Approximately 2 weeks later, plaintiff engaged Schulman in a telephone conversation. During their talk Schulman related that he wanted to make an offer for the hotel. Pursuant to this request, plaintiff contacted Brundage and informed him that he might have an offer for the hotel. Thereafter, plaintiff met with Schulman at the Water Tower Inn. Schulman told him that due to plaintiff's ability to handle such matters, he wanted him to take an offer of $8.4 million ($6 million in cash and the remainder to cover an existing mortgage) to Brundage. Schulman stated further that if Brundage expressed the slightest bit of interest, the offer would be formalized in writing with the earnest money on the following Monday. Upon termination of this meeting, plaintiff proceeded to Brundage's office where Schulman's offer was rejected by Brundage. Plaintiff thereafter telephoned Schulman and advised him of the rejection.

In October, 1964, plaintiff arranged a meeting at Brundage's office between Brundage, Schulman and himself. At that meeting, plaintiff formally introduced Schulman to Brundage. Plaintiff discussed Schulman's qualifications as a hotel operator and further requested certain financial data relating to the operation of the hotel. In response to this request, Brundage telephoned Frederick Ruegsegger, his executive assistant and also the comptroller and general manager of the hotel, and told him to supply the plaintiff with such financial information. Moreover, when the meeting concluded, Brundage arranged a tour of the hotel for the plaintiff and Schulman. Subsequent to this meeting, the plaintiff personally met with Ruegsegger who supplied him with financial information relating to the operation of the hotel. Plaintiff thereafter sent a copy of said data to Schulman.

The next meeting concerning the possible sale of the La Salle Hotel occurred at Brundage's office on April 20, 1965. Present were plaintiff, Brundage, Schulman and Ruegsegger. Although the duration of the meeting was approximately an hour, numerous topics were discussed, including the price and conditions of the sale, the assets of the hotel, and the tax aspects of the transaction. Besides this meeting, the only contacts the parties had during the remainder of 1965 were numerous telephone calls and luncheon meetings between plaintiff and Ruegsegger, in which the latter provided plaintiff with further data concerning the hotel.

In June, 1966, Brundage telephoned plaintiff and asked him to come to the hotel immediately. When he arrived, Brundage informed him that another group had offered approximately $10 to $12 million for the hotel. After disclosing the terms of the offer, Brundage expounded that since "the [plaintiff] worked with [him] for some time, [he] would give [the plaintiff] the opportunity to better this offer or possibly to even meet this offer." Despite the occurrence of these events, the sale of the hotel was not consummated between the years 1966 and 1969, largely due to pending litigation involving the hotel and the Internal Revenue Service. However, plaintiff still kept communications open during this time span by meeting and speaking with Ruegsegger and Schulman. Ruegsegger further supplied plaintiff with updated information of a highly confidential nature. Moreover, in the fall of 1969, in response to Ruegsegger's request, the plaintiff attempted to arrange a meeting between Brundage, Schulman and himself. He was unsuccessful, however, because of Schulman's inability to attend at that particular time as well as Brundage's subsequent departure from the country in connection with the Winter Olympics.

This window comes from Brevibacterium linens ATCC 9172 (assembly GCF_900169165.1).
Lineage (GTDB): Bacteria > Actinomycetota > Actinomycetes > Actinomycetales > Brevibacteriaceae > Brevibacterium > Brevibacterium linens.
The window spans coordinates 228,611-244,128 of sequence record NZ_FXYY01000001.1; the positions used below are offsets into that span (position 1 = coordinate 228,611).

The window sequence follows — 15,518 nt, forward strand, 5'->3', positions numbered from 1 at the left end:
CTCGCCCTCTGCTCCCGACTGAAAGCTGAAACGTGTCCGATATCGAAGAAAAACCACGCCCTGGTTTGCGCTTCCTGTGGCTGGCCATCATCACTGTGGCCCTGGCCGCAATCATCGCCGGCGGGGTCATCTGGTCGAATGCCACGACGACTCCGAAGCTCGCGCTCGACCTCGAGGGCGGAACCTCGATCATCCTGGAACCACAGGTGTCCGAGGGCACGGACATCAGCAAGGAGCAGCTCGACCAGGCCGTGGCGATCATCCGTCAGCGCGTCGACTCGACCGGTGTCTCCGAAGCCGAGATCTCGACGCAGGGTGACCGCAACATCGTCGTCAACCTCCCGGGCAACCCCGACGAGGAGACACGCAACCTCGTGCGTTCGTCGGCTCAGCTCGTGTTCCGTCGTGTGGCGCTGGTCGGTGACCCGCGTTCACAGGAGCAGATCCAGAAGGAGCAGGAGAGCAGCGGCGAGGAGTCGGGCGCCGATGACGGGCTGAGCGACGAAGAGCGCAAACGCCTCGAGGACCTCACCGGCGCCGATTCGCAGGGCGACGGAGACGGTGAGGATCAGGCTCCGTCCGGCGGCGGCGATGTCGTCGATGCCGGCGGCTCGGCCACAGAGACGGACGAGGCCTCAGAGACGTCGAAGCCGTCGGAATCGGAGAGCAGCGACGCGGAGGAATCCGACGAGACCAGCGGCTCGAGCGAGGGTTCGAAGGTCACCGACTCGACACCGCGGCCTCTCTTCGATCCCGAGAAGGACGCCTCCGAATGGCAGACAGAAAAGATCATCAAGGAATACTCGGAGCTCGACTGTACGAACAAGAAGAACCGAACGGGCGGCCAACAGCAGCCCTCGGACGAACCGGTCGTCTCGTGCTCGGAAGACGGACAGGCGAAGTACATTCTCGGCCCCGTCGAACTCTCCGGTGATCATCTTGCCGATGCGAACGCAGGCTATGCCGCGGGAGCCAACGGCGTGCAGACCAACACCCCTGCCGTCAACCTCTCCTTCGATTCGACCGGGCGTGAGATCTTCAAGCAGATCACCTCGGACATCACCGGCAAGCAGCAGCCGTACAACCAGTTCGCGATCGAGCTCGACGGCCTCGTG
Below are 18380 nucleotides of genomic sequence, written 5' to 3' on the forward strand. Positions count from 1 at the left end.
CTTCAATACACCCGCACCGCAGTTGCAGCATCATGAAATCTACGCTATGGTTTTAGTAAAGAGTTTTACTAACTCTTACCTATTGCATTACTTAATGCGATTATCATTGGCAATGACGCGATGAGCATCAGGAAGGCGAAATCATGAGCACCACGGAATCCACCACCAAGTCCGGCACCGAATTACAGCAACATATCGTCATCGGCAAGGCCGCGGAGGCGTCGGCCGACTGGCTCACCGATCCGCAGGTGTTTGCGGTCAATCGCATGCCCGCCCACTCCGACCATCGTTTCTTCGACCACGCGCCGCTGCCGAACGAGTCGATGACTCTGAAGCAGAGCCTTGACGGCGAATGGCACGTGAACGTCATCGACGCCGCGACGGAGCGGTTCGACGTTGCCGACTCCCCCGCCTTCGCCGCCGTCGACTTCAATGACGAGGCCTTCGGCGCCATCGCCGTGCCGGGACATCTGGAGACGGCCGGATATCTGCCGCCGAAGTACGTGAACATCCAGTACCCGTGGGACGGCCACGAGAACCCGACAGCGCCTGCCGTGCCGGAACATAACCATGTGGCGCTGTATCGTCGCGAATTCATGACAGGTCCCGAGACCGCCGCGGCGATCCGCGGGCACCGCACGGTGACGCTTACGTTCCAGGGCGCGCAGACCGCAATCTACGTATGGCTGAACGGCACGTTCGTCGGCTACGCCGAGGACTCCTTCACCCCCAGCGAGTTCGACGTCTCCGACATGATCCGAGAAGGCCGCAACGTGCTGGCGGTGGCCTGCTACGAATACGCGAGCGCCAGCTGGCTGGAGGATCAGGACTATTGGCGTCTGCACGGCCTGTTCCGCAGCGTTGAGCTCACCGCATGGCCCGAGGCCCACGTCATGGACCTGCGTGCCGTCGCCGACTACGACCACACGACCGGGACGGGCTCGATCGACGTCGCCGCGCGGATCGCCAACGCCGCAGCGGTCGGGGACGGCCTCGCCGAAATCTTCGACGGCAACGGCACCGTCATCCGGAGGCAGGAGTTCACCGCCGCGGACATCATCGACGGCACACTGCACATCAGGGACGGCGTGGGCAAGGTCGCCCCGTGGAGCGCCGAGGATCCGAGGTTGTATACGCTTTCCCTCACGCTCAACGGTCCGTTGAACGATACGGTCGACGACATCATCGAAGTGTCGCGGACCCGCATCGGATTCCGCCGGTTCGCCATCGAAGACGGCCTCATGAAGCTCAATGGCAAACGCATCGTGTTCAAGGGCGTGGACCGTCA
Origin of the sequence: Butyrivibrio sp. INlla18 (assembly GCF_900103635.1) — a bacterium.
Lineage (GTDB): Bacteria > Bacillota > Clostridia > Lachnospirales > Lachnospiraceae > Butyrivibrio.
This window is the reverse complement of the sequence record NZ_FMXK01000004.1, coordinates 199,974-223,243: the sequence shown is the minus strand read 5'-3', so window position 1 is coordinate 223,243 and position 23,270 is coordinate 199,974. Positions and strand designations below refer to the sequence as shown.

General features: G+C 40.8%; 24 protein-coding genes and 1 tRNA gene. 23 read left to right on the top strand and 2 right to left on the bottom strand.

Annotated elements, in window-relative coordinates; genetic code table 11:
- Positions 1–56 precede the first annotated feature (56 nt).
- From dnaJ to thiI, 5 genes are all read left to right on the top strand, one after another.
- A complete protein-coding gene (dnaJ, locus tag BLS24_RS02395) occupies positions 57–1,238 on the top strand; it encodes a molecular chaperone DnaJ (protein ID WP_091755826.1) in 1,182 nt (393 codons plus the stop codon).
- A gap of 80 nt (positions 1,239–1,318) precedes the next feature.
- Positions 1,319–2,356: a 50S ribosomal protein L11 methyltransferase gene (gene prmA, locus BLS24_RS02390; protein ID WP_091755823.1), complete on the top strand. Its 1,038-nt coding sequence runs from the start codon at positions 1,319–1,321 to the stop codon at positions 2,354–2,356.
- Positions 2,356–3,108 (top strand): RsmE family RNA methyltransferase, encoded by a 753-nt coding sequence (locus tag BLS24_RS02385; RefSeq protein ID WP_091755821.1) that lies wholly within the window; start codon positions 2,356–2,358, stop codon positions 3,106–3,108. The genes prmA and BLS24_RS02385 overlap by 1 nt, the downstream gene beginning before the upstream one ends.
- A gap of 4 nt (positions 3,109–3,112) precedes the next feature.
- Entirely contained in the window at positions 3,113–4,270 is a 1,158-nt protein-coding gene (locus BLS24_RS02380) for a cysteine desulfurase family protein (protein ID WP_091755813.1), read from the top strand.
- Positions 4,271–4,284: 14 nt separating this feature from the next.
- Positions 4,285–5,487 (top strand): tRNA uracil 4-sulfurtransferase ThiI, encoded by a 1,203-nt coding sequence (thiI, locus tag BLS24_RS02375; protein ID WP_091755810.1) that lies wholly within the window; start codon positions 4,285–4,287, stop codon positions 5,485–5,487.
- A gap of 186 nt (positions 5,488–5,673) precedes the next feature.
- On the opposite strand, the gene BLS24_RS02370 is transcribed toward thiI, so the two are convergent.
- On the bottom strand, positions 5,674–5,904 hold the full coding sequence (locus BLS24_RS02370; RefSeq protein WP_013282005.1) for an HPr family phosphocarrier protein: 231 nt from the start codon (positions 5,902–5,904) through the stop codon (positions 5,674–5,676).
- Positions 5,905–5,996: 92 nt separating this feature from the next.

Negotiations for the hotel resumed in March, 1970, when, subsequent to the plaintiff furnishing Schulman with a valuation of the hotel, the latter asked plaintiff to arrange a meeting with Ruegsegger. After calling Ruegsegger, the three individuals met and engaged in discussions about the hotel for about an hour. Thereafter, in May, 1970, the same persons met again in plaintiff's office where the basic terms of the eventual sale were structured. During these discussions plaintiff suggested that in light of the insight he obtained from mortgage lenders, builders and managing agents, the value of the property, absent the hotel, was $9 million. He further suggested that Schulman offer that amount for the hotel as well as alleviate an existing mortgage of $1.7 million by paying part of it in cash and the other part by way of a purchase money mortgage. When the meeting concluded, Schulman asked plaintiff to allow him to make his offer directly to Brundage so as to build his personal rapport with him. Moreover, he told plaintiff not to "have [any] worries about your commission" since he "would never sign any document unless [plaintiff's] commission was provided for."

A few days after the meeting at the plaintiff's office, plaintiff asked Schulman if he made the offer of $9 million. Schulman responded in the affirmative, but he added that in light of some inventories and a discrepancy in the exact land area, he might want to back down $100,000. Following this meeting, plaintiff immediately called Ruegsegger and requested that he [the plaintiff] be present at any further meetings because "Brundage might not remember [him] as a broker in the transaction." Ruegsegger assured plaintiff that he would be included in any future meetings. Approximately 2 days subsequent to plaintiff's and Schulman's meeting, Schulman came to the plaintiff's office and, with plaintiff's permission, took his file containing the information on the hotel.

The next relevant contact plaintiff had with Schulman took place on October 15, 1970, when plaintiff telephoned Schulman regarding the status of the hotel negotiations. Schulman's response to such inquiry was that nothing had occurred. However, on November 4, 1970, plaintiff learned of the sale of the hotel by Brundage to Schulman from an announcement on a television news program. Pursuant to the contract entered into by the parties, whose terms were essentially the same as those proposed by plaintiff in May, 1970, the hotel was sold for $8.9 million, payable partly in cash and partly by mortgage. Moreover, although Schulman and Brundage engaged in a 30-minute discussion during their final negotiations concerning the payment of a brokerage commission, the contract only provided that each party would be responsible for any commission that he incurred, and that neither of them would have any obligation for any commission incurred by the other. In light of this contractual provision coupled with plaintiff's futile efforts in attaining his brokerage commission from either Schulman or Brundage, he commenced an action against both of them on December 16, 1970. After two amendments to plaintiff's complaint as well as pretrial motions and orders pertaining to certain discovery matters, the trial began. On June 10, 1974, the jury returned a verdict and a judgment was entered for plaintiff in which he was awarded damages against each defendant in the amount of $133,500.